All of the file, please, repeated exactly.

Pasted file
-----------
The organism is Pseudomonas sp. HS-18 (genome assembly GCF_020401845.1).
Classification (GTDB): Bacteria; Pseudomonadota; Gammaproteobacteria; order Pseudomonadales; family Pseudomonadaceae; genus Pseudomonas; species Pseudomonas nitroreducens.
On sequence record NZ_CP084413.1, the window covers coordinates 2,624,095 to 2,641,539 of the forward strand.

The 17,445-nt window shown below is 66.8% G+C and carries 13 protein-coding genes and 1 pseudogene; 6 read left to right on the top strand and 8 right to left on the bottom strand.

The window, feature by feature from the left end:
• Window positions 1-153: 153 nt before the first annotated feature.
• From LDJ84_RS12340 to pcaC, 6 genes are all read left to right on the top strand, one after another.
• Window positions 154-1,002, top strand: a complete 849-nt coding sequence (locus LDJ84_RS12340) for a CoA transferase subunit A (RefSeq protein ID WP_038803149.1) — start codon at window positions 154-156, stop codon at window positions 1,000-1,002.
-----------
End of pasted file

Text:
The organism is Pseudomonas sp. HS-18 (genome assembly GCF_020401845.1).
Classification (GTDB): Bacteria; Pseudomonadota; Gammaproteobacteria; order Pseudomonadales; family Pseudomonadaceae; genus Pseudomonas; species Pseudomonas nitroreducens.
On sequence record NZ_CP084413.1, the window covers coordinates 2,624,095 to 2,641,539 of the forward strand.

The 17,445-nt window shown below is 66.8% G+C and carries 13 protein-coding genes and 1 pseudogene; 6 read left to right on the top strand and 8 right to left on the bottom strand.

The window, feature by feature from the left end:
• Window positions 1-153: 153 nt before the first annotated feature.
• From LDJ84_RS12340 to pcaC, 6 genes are all read left to right on the top strand, one after another.
• Window positions 154-1,002, top strand: a complete 849-nt coding sequence (locus LDJ84_RS12340) for a CoA transferase subunit A (RefSeq protein ID WP_038803149.1) — start codon at window positions 154-156, stop codon at window positions 1,000-1,002.